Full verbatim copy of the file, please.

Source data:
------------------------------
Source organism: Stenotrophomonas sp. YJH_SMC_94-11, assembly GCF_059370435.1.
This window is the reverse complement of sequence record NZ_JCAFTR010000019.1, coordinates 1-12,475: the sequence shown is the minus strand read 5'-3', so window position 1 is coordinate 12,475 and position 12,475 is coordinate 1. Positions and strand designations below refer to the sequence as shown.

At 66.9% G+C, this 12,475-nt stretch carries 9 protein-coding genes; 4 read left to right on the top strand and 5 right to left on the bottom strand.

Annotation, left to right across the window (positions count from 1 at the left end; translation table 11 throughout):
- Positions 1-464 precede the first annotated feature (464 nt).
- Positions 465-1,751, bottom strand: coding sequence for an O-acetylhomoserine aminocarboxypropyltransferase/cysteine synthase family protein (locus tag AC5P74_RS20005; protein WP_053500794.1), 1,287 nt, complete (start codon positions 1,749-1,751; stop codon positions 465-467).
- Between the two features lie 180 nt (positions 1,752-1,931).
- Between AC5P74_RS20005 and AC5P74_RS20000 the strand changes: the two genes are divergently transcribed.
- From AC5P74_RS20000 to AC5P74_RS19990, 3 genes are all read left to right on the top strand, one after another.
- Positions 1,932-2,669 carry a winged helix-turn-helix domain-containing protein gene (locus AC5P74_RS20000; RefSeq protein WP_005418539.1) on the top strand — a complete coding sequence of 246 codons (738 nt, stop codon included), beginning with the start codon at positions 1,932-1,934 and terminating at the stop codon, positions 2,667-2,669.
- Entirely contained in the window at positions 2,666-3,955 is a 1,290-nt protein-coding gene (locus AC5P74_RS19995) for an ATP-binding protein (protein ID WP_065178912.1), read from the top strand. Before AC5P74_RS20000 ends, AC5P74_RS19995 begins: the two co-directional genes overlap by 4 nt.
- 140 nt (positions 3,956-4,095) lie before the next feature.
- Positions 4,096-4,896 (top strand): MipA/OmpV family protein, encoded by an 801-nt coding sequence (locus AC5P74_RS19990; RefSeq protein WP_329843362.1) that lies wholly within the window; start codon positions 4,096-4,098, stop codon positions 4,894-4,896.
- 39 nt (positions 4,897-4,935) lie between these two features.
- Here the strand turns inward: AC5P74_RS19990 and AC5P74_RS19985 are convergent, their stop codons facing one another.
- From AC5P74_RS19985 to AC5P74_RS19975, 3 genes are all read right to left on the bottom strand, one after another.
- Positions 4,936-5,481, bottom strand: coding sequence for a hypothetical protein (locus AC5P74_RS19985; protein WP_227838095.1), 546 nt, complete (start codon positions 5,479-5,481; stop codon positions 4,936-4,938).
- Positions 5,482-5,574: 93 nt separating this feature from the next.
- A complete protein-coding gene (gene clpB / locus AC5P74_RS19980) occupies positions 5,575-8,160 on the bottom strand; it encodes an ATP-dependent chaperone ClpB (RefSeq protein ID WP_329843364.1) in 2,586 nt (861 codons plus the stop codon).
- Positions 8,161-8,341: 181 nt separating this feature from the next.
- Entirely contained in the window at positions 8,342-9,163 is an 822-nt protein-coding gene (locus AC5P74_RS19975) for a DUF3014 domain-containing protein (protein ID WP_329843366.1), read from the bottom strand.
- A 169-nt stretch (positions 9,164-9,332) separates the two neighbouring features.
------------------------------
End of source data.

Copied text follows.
Source organism: Stenotrophomonas sp. YJH_SMC_94-11, assembly GCF_059370435.1.
This window is the reverse complement of sequence record NZ_JCAFTR010000019.1, coordinates 1-12,475: the sequence shown is the minus strand read 5'-3', so window position 1 is coordinate 12,475 and position 12,475 is coordinate 1. Positions and strand designations below refer to the sequence as shown.

At 66.9% G+C, this 12,475-nt stretch carries 9 protein-coding genes; 4 read left to right on the top strand and 5 right to left on the bottom strand.

Annotation, left to right across the window (positions count from 1 at the left end; translation table 11 throughout):
- Positions 1-464 precede the first annotated feature (464 nt).
- Positions 465-1,751, bottom strand: coding sequence for an O-acetylhomoserine aminocarboxypropyltransferase/cysteine synthase family protein (locus tag AC5P74_RS20005; protein WP_053500794.1), 1,287 nt, complete (start codon positions 1,749-1,751; stop codon positions 465-467).
- Between the two features lie 180 nt (positions 1,752-1,931).
- Between AC5P74_RS20005 and AC5P74_RS20000 the strand changes: the two genes are divergently transcribed.
- From AC5P74_RS20000 to AC5P74_RS19990, 3 genes are all read left to right on the top strand, one after another.
- Positions 1,932-2,669 carry a winged helix-turn-helix domain-containing protein gene (locus AC5P74_RS20000; RefSeq protein WP_005418539.1) on the top strand — a complete coding sequence of 246 codons (738 nt, stop codon included), beginning with the start codon at positions 1,932-1,934 and terminating at the stop codon, positions 2,667-2,669.
- Entirely contained in the window at positions 2,666-3,955 is a 1,290-nt protein-coding gene (locus AC5P74_RS19995) for an ATP-binding protein (protein ID WP_065178912.1), read from the top strand. Before AC5P74_RS20000 ends, AC5P74_RS19995 begins: the two co-directional genes overlap by 4 nt.
- 140 nt (positions 3,956-4,095) lie before the next feature.
- Positions 4,096-4,896 (top strand): MipA/OmpV family protein, encoded by an 801-nt coding sequence (locus AC5P74_RS19990; RefSeq protein WP_329843362.1) that lies wholly within the window; start codon positions 4,096-4,098, stop codon positions 4,894-4,896.
- 39 nt (positions 4,897-4,935) lie between these two features.
- Here the strand turns inward: AC5P74_RS19990 and AC5P74_RS19985 are convergent, their stop codons facing one another.
- From AC5P74_RS19985 to AC5P74_RS19975, 3 genes are all read right to left on the bottom strand, one after another.
- Positions 4,936-5,481, bottom strand: coding sequence for a hypothetical protein (locus AC5P74_RS19985; protein WP_227838095.1), 546 nt, complete (start codon positions 5,479-5,481; stop codon positions 4,936-4,938).
- Positions 5,482-5,574: 93 nt separating this feature from the next.
- A complete protein-coding gene (gene clpB / locus AC5P74_RS19980) occupies positions 5,575-8,160 on the bottom strand; it encodes an ATP-dependent chaperone ClpB (RefSeq protein ID WP_329843364.1) in 2,586 nt (861 codons plus the stop codon).
- Positions 8,161-8,341: 181 nt separating this feature from the next.
- Entirely contained in the window at positions 8,342-9,163 is an 822-nt protein-coding gene (locus AC5P74_RS19975) for a DUF3014 domain-containing protein (protein ID WP_329843366.1), read from the bottom strand.
- A 169-nt stretch (positions 9,164-9,332) separates the two neighbouring features.